Quantitative imaging biomarkers in the clinical development of targeted therapeutics: current and future perspectives.

2.50
Hdl Handle:
http://hdl.handle.net/10541/56073
Title:
Quantitative imaging biomarkers in the clinical development of targeted therapeutics: current and future perspectives.
Authors:
O'Connor, James P B; Jackson, Alan; Asselin, Marie-Claude; Buckley, David L; Parker, Geoff J M; Jayson, Gordon C ( 0000-0002-8515-8944 )
Abstract:
Targeted therapeutics have challenged how imaging techniques assess tumour response to treatment because many new agents are thought to cause cytostasis rather than cytotoxicity. Advanced tracer development, image acquisition, and image analysis have been used to produce quantitative biomarkers of pathophysiology, with particular focus on measurement of tumour vascular characteristics. Here, we critically appraise strategies available to generate imaging biomarkers for use in development of targeted therapeutics. We consider important practical and technical features of data acquisition and analysis because these factors determine the precise physiological meaning of every biomarker. We discuss the merits of volume-based and other size-based metrics for assessment of targeted therapeutics, and we examine the strengths and weaknesses of CT, MRI, and PET biomarkers derived from conventional clinical data. We review imaging biomarkers of tumour microvasculature and discuss imaging strategies that probe other physiological processes including cell proliferation, apoptosis, and tumour invasion. We conclude on the need to develop comprehensive compound-specific imaging biomarkers that are appropriate for every class of targeted therapeutics, and to investigate the complementary information given in multimodality imaging studies of targeted therapeutics.
Affiliation:
Imaging Science and Biomedical Engineering, University of Manchester, Manchester, UK. james.o'connor@manchester.ac.uk
Citation:
Quantitative imaging biomarkers in the clinical development of targeted therapeutics: current and future perspectives. 2008, 9 (8):766-76 Lancet Oncol.
Journal:
The Lancet Oncology
Issue Date:
Aug-2008
URI:
http://hdl.handle.net/10541/56073
DOI:
10.1016/S1470-2045(08)70196-7
PubMed ID:
18672212
Type:
Article
Language:
en
ISSN:
1474-5488
Appears in Collections:
All Paterson Institute for Cancer Research; Medical Oncology

Full metadata record

DC FieldValue Language
dc.contributor.authorO'Connor, James P B-
dc.contributor.authorJackson, Alan-
dc.contributor.authorAsselin, Marie-Claude-
dc.contributor.authorBuckley, David L-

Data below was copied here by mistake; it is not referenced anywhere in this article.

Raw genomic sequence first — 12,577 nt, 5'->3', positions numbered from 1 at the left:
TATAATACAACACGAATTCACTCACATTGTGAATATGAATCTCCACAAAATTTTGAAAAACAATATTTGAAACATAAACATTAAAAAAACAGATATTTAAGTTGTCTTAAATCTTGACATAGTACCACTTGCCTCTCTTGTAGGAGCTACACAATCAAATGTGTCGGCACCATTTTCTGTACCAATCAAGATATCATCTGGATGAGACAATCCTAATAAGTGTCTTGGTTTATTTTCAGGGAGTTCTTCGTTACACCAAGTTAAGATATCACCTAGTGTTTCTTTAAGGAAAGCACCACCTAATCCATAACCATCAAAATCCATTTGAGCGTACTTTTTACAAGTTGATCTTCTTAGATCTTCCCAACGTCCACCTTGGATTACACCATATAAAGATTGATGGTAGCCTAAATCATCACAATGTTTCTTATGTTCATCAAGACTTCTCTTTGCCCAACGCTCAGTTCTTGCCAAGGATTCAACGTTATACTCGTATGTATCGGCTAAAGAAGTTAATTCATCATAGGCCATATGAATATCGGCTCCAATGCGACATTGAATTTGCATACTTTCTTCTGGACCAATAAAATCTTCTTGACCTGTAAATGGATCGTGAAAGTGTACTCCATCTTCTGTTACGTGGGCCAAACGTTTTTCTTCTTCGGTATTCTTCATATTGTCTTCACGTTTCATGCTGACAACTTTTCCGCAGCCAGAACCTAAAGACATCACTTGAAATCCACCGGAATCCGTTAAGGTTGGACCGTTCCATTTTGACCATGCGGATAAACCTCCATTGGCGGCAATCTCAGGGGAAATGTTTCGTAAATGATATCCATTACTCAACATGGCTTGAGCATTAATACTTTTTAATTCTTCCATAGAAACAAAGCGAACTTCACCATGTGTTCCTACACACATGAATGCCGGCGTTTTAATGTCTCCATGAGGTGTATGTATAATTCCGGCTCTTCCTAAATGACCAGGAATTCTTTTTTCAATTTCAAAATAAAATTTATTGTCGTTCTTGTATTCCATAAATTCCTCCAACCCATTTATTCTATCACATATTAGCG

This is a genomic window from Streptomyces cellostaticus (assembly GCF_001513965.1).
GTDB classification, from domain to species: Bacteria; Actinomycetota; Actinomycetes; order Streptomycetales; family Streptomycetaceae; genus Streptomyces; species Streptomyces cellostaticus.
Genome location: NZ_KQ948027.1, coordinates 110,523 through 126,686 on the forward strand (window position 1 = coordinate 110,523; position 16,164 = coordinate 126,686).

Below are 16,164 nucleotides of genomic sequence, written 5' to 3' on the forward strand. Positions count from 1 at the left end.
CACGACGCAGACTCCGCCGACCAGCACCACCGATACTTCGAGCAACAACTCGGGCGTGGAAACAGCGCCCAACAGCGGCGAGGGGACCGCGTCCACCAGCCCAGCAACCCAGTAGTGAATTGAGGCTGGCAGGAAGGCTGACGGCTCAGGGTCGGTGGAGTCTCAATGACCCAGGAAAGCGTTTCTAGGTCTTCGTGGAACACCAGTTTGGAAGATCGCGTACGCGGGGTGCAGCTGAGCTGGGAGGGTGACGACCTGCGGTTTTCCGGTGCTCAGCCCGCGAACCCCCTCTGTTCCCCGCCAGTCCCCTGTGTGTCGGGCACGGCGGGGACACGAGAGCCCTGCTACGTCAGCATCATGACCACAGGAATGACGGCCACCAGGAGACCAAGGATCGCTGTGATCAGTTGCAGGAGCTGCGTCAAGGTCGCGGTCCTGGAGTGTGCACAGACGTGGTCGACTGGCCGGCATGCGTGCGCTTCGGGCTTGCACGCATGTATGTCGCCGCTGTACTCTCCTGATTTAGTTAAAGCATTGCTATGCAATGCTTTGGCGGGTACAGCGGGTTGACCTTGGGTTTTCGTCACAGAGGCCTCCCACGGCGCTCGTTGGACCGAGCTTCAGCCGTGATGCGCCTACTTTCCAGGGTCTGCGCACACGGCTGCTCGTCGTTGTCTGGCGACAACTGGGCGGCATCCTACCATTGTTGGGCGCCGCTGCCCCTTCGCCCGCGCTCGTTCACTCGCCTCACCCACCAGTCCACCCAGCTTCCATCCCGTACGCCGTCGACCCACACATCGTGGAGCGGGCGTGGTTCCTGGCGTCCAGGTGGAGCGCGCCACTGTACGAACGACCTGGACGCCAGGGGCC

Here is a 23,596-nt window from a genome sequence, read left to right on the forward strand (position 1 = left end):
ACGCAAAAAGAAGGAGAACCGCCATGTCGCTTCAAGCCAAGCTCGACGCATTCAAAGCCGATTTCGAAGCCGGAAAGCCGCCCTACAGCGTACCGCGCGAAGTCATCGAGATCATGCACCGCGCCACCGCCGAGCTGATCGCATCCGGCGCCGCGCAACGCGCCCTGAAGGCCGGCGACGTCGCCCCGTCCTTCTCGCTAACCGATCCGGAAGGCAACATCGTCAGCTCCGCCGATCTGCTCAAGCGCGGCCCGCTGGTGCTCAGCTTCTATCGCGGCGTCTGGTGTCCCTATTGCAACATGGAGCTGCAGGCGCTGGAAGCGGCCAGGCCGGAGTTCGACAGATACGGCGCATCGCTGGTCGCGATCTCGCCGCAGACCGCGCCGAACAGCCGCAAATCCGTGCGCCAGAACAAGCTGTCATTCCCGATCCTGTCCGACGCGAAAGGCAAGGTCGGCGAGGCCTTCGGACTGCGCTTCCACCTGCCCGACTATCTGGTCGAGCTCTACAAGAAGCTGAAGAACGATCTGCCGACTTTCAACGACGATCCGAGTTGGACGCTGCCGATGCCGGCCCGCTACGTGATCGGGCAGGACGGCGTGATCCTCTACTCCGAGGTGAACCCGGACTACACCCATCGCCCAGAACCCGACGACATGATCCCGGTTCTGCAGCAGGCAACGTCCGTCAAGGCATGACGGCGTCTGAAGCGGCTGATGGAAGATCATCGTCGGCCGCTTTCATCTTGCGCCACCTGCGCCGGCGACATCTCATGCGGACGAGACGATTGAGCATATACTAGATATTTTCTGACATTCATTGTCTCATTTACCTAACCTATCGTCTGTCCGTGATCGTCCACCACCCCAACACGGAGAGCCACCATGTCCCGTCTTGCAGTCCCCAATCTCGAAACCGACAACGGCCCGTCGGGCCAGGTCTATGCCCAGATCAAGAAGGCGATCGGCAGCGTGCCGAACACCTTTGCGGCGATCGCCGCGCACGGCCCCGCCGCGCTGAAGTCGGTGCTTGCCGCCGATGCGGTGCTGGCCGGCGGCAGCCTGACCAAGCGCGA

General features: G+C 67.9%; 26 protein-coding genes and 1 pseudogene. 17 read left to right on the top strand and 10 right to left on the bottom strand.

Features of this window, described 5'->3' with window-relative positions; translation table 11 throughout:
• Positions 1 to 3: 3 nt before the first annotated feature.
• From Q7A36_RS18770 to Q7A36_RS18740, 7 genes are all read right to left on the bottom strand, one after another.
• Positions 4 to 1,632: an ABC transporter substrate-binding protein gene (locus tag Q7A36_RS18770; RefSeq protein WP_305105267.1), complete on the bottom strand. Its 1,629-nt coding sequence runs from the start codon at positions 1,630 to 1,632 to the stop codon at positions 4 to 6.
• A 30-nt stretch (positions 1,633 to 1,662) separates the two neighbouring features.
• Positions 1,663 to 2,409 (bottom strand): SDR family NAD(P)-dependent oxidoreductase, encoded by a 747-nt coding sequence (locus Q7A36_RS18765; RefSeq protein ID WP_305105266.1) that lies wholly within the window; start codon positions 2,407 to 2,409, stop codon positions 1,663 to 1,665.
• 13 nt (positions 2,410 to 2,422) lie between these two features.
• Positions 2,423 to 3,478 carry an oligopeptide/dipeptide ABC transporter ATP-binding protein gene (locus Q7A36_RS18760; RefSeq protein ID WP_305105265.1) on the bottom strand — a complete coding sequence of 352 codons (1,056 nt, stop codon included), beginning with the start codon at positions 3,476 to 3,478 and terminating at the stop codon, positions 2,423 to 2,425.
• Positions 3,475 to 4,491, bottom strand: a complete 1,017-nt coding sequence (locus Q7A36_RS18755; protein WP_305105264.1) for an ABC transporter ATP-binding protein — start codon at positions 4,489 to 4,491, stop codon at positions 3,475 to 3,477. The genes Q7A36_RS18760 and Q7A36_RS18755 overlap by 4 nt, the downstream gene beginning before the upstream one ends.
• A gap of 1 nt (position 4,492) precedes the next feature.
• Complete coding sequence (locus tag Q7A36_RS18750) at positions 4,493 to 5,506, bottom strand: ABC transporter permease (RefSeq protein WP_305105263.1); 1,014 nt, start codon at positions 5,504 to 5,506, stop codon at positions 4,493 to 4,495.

dc.contributor.authorParker, Geoff J M-
dc.contributor.authorJayson, Gordon C-
dc.date.accessioned2009-03-17T17:23:23Z-
dc.date.available2009-03-17T17:23:23Z-
dc.date.issued2008-08-
dc.identifier.citationQuantitative imaging biomarkers in the clinical development of targeted therapeutics: current and future perspectives. 2008, 9 (8):766-76 Lancet Oncol.en
dc.identifier.issn1474-5488-
dc.identifier.pmid18672212-
dc.identifier.doi10.1016/S1470-2045(08)70196-7-
dc.identifier.urihttp://hdl.handle.net/10541/56073-
dc.description.abstractTargeted therapeutics have challenged how imaging techniques assess tumour response to treatment because many new agents are thought to cause cytostasis rather than cytotoxicity. Advanced tracer development, image acquisition, and image analysis have been used to produce quantitative biomarkers of pathophysiology, with particular focus on measurement of tumour vascular characteristics. Here, we critically appraise strategies available to generate imaging biomarkers for use in development of targeted therapeutics. We consider important practical and technical features of data acquisition and analysis because these factors determine the precise physiological meaning of every biomarker. We discuss the merits of volume-based and other size-based metrics for assessment of targeted therapeutics, and we examine the strengths and weaknesses of CT, MRI, and PET biomarkers derived from conventional clinical data. We review imaging biomarkers of tumour microvasculature and discuss imaging strategies that probe other physiological processes including cell proliferation, apoptosis, and tumour invasion. We conclude on the need to develop comprehensive compound-specific imaging biomarkers that are appropriate for every class of targeted therapeutics, and to investigate the complementary information given in multimodality imaging studies of targeted therapeutics.en
dc.language.isoenen
dc.subjectTargeted Therapeuticsen
dc.subjectBiomarkersen
dc.subjectImagingen
dc.subject.meshAntineoplastic Agents-
dc.subject.meshBiological Markers-
dc.subject.meshContrast Media-
dc.subject.meshDiagnostic Imaging-
dc.subject.meshDrug Delivery Systems-
dc.subject.meshFemale-
dc.subject.meshForecasting-
dc.subject.meshHumans-
dc.subject.meshImage Processing, Computer-Assisted-
dc.subject.meshMagnetic Resonance Imaging-
dc.subject.meshMale-
dc.subject.meshNeoplasms-
dc.subject.meshNeovascularization, Pathologic-
dc.subject.meshPositron-Emission Tomography-
dc.subject.meshRadiographic Image Enhancement-
dc.subject.meshSensitivity and Specificity-
dc.subject.meshTomography, X-Ray Computed-
dc.titleQuantitative imaging biomarkers in the clinical development of targeted therapeutics: current and future perspectives.en
dc.typeArticleen
dc.contributor.departmentImaging Science and Biomedical Engineering, University of Manchester, Manchester, UK. james.o'connor@manchester.ac.uken
dc.identifier.journalThe Lancet Oncologyen

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